In the past few years, there have also been a set of release names applied to each release by product management; these names are per formal release, where the beta has the same name as the follow-on product. Red Hat has not formally published these names, but several of them have become common knowledge anyway. These names have been geographical; they were originally the birthplaces of various members of the product management team, but those ran out and we had to find other geographical names.

Red Hat Enterprise Linux have only release names, no code names. Fedora Core will have only code names, not release names, except that we had already chosen the name "Cambridge" as a release name for the project that became Fedora Core 1.

Neither set of names has a long queue of new names already chosen and waiting for it. Therefore, as common practice, we use C syntax to refer to future releases. For example, the release code-named "Shrike" has the release name "Gin Gin"; the next release we informally referred to as "Gin Gin++" until we chose the release name "Cambridge."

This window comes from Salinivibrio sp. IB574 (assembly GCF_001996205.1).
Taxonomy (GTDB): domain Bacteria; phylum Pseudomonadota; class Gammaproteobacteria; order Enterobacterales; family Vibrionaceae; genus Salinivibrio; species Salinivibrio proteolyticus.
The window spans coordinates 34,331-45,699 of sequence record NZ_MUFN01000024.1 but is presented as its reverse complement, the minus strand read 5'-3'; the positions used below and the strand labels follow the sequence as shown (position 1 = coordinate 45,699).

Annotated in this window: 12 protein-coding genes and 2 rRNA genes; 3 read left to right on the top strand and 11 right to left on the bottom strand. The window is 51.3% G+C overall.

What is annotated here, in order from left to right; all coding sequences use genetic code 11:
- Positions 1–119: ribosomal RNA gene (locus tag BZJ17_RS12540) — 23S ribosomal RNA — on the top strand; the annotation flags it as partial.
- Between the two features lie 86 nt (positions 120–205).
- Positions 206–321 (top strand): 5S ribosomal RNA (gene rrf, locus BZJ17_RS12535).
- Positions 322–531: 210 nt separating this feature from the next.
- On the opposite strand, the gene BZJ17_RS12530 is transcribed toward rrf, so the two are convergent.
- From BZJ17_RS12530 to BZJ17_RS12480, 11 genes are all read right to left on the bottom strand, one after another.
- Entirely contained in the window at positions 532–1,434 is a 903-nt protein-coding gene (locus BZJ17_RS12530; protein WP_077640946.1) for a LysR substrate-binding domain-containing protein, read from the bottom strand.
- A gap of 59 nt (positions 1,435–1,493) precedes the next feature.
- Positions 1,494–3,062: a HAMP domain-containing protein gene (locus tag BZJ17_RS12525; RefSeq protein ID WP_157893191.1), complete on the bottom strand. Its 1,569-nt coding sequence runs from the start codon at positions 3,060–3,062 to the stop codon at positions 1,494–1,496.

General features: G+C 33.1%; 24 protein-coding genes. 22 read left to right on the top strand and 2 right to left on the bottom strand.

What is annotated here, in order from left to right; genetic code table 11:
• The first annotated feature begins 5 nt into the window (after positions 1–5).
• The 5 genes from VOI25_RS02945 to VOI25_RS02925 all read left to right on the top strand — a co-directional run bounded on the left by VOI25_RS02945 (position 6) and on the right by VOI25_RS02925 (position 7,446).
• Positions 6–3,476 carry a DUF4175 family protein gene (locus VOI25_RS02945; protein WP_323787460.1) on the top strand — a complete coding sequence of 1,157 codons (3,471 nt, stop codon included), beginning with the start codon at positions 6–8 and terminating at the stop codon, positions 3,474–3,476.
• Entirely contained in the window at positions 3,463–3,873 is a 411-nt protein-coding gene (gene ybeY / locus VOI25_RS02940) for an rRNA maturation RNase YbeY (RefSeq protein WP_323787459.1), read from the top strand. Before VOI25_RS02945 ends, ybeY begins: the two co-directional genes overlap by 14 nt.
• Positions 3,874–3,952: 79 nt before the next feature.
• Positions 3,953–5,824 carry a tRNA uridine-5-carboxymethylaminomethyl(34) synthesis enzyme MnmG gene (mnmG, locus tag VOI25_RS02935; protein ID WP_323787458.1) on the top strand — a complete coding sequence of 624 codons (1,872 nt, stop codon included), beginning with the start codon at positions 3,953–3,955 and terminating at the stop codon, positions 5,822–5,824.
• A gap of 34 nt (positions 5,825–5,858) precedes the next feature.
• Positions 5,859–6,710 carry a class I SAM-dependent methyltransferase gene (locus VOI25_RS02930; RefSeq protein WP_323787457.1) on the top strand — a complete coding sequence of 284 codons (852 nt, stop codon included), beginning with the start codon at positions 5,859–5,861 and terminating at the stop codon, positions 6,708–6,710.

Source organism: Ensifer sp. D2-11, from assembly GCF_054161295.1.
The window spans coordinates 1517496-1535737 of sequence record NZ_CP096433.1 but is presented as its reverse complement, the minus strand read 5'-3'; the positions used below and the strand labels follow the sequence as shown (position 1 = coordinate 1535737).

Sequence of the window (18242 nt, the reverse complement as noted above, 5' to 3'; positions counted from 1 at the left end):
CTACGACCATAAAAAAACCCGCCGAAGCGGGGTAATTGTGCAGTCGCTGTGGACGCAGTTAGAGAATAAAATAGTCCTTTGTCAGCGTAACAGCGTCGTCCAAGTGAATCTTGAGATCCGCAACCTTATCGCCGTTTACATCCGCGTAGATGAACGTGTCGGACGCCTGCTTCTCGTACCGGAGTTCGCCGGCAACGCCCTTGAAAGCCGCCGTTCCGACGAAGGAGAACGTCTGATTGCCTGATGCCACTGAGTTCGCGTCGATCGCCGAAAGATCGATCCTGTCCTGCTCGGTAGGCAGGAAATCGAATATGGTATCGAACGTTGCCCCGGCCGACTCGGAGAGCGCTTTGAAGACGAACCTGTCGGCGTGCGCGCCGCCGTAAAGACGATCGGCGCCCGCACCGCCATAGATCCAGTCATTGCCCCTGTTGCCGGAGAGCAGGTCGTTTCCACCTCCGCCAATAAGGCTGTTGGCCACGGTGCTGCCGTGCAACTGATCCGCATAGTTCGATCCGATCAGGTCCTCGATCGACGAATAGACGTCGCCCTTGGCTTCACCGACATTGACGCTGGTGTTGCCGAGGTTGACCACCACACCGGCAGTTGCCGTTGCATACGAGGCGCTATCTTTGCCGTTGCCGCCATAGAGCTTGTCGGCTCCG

The names are interesting, for sure. I like that debian uses names from Toy Story, my son's favorite movie.

Jman
18th May 2004, 01:04 AM
Seems like the goal is to pick some obscure topic and then stay with the naming scheme. As a bonus you get a riddle: what do these things have in common?

By tradition, I think code names should be obscure.

Name n and n+1 must share an is-a (not a has-a) relationship, but n and n+2 must not share an is-a relationship. You can tell they're programmers.

repeater75
18th May 2004, 01:27 AM
Jman...it just doesn't get much geekier than linux programmers. Okay, maybe my Uncle Dave doing his thing in the Fortran days isn't as sexy as linux...but let's face it!!!!

There is definitely a "you're just not cool enough to be in our joke" nomenclature happening here.